Computer simulation techniques for laser–plasma interactions are constantly evolving, not only in terms of the accuracy of high-order or explicit/implicit algorithms, but also in the complexity of new physics with more degrees of freedom. The rapid development of ultraintense laser techniques not only provides opportunities for experimental verification of SF-QED processes in the high-energy-density regime (which serves as a micro-astrophysics laboratory), but also presents challenges to theoretical analysis. The introduction of Spin-QED into widely accepted PIC algorithms may address this urgent demand and pave the way for studies in laser-QED physics, laser–nuclear physics (astrophysics), and even physics beyond the Standard Model.
The work is supported by the National Natural Science Foundation of China (Grant Nos. 12275209, 12022506, and U2267204), the Open Foundation of the Key Laboratory of High Power Laser and Physics, Chinese Academy of Sciences (Grant No. SGKF202101), the Foundation of Science and Technology on Plasma Physics Laboratory (Grant No. JCKYS2021212008), and the Shaanxi Fundamental Science Research Project for Mathematics and Physics (Grant No. 22JSY014).
Conflict of Interest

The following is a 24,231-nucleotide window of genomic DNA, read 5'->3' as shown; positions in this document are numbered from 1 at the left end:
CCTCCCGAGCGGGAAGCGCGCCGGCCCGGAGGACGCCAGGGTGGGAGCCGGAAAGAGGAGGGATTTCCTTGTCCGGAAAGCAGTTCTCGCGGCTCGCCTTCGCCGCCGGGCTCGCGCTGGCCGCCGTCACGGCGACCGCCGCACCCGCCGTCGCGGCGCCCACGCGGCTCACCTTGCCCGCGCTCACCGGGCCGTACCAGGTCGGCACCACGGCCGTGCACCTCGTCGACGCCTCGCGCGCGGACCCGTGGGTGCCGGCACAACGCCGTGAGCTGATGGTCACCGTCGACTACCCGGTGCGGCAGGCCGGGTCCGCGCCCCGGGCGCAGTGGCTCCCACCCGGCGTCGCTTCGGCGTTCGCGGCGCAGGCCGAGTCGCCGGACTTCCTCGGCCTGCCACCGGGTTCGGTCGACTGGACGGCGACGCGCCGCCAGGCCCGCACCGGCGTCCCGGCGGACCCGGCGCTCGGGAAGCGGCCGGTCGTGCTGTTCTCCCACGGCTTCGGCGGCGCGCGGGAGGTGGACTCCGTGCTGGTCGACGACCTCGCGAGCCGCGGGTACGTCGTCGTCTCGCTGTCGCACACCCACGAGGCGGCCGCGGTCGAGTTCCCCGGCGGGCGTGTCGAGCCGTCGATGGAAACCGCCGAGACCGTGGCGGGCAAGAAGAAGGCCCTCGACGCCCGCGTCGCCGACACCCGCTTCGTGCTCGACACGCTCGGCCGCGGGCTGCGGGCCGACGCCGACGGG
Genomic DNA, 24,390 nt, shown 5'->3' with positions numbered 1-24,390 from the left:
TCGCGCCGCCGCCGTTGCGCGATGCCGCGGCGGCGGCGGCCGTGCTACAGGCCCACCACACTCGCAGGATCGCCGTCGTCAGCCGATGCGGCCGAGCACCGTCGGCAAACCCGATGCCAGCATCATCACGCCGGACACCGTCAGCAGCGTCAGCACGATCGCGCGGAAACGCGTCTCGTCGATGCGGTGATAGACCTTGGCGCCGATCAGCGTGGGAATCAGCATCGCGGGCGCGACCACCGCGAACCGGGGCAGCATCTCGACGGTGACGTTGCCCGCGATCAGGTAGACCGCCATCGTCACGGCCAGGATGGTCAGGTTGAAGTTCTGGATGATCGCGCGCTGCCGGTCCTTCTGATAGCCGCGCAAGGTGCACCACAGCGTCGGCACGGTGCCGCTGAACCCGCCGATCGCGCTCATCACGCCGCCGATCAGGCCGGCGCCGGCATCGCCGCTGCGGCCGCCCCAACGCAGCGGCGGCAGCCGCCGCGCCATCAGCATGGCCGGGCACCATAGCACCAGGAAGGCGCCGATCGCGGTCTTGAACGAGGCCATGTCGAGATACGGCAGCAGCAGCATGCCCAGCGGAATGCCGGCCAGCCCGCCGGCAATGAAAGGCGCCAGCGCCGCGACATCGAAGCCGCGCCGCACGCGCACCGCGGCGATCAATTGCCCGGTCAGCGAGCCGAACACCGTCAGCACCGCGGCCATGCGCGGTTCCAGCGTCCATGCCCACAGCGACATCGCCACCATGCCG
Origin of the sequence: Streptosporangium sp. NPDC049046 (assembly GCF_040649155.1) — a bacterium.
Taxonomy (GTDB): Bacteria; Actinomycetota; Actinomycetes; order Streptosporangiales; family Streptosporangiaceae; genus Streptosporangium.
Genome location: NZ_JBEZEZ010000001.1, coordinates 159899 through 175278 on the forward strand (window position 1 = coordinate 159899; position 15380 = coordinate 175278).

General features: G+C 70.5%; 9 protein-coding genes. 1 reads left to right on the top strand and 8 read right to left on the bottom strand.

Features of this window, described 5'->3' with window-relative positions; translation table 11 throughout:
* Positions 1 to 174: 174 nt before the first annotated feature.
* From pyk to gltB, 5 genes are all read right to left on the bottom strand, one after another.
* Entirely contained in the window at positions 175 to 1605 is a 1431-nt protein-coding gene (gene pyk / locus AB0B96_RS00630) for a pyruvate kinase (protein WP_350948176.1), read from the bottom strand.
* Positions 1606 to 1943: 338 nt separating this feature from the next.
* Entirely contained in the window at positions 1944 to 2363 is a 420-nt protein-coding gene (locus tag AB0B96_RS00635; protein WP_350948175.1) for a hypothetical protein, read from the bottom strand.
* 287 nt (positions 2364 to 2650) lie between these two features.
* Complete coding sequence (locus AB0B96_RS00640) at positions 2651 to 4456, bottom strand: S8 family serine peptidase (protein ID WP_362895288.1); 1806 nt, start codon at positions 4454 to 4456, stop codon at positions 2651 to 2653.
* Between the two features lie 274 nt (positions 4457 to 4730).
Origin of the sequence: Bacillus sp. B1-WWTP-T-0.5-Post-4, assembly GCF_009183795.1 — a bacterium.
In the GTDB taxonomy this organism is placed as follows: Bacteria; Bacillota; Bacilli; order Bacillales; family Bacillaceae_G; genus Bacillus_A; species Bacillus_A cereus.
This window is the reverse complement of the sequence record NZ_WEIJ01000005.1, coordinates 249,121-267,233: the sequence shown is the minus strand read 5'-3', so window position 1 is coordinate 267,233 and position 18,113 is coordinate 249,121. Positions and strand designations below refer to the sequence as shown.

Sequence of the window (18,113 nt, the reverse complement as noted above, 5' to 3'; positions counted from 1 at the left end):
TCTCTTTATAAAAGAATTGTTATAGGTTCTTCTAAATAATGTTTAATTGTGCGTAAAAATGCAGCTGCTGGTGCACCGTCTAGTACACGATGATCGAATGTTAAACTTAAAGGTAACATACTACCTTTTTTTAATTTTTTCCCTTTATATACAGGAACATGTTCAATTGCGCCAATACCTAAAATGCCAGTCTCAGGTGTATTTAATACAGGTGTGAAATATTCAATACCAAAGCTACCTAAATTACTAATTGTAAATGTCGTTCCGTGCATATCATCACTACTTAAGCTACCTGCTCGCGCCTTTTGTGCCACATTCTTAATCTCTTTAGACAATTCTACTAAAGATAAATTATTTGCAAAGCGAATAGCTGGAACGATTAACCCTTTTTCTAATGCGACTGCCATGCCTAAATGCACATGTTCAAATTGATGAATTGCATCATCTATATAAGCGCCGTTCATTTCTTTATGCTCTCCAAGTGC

The authors have no conflicts to disclose.
Feng Wan: Conceptualization (equal); Data curation (equal); Formal analysis (equal); Funding acquisition (equal); Investigation (equal); Methodology (equal); Project administration (equal); Software (equal); Validation (equal); Visualization (equal); Writing – original draft (equal); Writing – review & editing (equal). Chong Lv: Formal analysis (equal); Resources (equal); Validation (equal); Writing – review & editing (equal). Kun Xue: Software (equal); Writing – review & editing (equal). Zhen-Ke Dou: Software (equal); Writing – review & editing (equal). Qian Zhao: Writing – review & editing (equal). Mamutjan Ababekri: Conceptualization (equal); Writing – review & editing (equal). Wen-Qing Wei: Writing – review & editing (equal). Zhong-Peng Li: Writing – review & editing (equal). Yong-Tao Zhao: Conceptualization (equal); Writing – review & editing (equal). Jian-Xing Li: Conceptualization (equal); Methodology (equal); Project administration (equal); Resources (equal); Supervision (equal); Writing – review & editing (equal).
The data supporting this study's findings are available from the corresponding author upon reasonable request.